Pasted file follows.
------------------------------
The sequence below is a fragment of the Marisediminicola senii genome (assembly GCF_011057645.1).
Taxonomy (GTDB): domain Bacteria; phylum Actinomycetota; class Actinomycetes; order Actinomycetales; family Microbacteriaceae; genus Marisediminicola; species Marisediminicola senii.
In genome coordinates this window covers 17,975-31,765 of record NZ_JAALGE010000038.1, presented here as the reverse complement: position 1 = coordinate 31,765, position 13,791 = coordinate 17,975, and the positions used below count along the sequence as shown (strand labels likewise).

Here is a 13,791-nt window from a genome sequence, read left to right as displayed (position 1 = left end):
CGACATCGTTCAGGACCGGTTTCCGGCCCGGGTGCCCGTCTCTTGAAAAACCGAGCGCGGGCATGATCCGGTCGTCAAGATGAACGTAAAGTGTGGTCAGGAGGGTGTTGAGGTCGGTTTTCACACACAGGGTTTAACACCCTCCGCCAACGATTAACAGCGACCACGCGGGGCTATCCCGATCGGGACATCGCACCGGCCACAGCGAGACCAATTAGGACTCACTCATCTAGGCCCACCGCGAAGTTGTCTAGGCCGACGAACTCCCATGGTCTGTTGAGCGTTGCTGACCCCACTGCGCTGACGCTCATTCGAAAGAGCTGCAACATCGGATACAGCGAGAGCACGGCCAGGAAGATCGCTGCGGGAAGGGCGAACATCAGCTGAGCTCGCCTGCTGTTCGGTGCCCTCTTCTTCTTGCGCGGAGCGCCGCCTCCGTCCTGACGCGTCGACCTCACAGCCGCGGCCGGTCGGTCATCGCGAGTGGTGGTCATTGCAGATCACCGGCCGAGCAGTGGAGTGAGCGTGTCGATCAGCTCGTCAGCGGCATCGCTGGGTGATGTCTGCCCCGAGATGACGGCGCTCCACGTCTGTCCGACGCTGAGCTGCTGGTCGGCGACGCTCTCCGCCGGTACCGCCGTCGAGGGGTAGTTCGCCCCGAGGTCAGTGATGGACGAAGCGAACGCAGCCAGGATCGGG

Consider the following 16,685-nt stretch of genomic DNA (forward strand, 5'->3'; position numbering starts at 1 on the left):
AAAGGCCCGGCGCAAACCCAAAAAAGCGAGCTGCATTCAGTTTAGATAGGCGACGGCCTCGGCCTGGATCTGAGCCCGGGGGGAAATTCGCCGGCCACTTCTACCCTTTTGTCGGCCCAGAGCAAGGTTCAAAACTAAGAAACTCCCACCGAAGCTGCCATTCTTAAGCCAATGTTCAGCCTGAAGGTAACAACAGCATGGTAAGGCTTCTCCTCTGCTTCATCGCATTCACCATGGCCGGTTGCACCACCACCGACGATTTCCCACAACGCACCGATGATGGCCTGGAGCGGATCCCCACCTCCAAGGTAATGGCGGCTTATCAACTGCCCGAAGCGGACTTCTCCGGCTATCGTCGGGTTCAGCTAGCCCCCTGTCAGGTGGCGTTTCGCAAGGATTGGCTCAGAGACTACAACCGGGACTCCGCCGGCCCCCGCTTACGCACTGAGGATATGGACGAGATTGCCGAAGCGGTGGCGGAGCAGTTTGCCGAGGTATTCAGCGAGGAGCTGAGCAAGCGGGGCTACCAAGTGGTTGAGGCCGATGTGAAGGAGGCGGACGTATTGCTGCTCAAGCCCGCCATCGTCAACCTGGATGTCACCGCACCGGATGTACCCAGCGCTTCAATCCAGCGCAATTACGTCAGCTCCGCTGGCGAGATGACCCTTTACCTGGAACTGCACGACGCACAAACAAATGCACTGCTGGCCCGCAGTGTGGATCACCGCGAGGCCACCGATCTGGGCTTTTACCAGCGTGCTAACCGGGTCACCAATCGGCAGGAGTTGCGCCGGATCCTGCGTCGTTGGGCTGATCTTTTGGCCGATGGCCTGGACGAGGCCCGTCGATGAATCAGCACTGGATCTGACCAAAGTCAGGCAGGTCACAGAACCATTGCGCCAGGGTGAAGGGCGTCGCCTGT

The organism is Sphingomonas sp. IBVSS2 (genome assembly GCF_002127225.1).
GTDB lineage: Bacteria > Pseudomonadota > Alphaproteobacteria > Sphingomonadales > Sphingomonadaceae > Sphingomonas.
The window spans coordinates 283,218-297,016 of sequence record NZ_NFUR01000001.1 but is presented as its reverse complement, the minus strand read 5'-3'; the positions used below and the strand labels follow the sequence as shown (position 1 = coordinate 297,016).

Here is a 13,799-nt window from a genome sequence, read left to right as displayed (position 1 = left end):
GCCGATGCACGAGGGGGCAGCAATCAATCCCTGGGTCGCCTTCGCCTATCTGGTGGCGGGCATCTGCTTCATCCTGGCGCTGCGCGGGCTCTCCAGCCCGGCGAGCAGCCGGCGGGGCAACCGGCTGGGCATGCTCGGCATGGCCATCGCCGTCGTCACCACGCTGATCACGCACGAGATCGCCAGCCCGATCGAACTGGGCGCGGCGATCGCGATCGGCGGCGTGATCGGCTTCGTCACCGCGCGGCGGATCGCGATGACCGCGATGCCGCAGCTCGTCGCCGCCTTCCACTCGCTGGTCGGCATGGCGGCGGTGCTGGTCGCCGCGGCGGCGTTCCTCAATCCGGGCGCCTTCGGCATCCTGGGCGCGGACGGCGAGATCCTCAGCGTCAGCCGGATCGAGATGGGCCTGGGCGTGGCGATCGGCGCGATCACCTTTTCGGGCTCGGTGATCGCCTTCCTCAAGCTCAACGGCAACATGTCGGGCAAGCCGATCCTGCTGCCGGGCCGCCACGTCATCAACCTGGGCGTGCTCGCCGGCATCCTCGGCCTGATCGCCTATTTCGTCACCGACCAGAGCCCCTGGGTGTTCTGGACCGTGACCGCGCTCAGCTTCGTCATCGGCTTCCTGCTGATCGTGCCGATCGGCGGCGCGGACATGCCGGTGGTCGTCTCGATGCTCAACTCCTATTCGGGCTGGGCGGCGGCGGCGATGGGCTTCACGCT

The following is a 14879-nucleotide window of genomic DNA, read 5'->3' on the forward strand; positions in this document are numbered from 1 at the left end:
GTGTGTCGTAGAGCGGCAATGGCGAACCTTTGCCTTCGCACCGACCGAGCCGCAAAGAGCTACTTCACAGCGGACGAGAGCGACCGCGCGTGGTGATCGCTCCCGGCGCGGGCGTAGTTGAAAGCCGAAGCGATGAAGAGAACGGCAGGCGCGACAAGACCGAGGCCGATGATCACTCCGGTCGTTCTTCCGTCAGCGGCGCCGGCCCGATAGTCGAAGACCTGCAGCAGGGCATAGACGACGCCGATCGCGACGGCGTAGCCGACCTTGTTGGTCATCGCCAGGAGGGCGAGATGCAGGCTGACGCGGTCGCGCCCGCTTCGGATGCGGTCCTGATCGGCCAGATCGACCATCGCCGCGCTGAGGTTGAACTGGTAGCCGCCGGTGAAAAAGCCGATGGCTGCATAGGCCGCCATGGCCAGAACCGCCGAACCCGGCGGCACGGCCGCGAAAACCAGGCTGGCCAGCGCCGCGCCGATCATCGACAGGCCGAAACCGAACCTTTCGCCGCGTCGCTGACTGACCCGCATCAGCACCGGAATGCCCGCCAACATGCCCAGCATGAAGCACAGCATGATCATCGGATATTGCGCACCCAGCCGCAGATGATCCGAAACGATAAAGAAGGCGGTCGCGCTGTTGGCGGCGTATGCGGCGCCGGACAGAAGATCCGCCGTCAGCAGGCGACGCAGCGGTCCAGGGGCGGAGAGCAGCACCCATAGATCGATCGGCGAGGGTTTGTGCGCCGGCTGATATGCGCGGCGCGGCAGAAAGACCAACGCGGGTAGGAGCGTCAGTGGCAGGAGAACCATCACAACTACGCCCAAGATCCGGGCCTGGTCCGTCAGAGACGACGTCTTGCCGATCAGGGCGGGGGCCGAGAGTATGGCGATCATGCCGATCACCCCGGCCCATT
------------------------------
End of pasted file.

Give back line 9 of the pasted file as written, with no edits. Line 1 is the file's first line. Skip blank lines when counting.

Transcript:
GTDB lineage: Bacteria > Pseudomonadota > Alphaproteobacteria > Sphingomonadales > Sphingomonadaceae > Sphingomonas.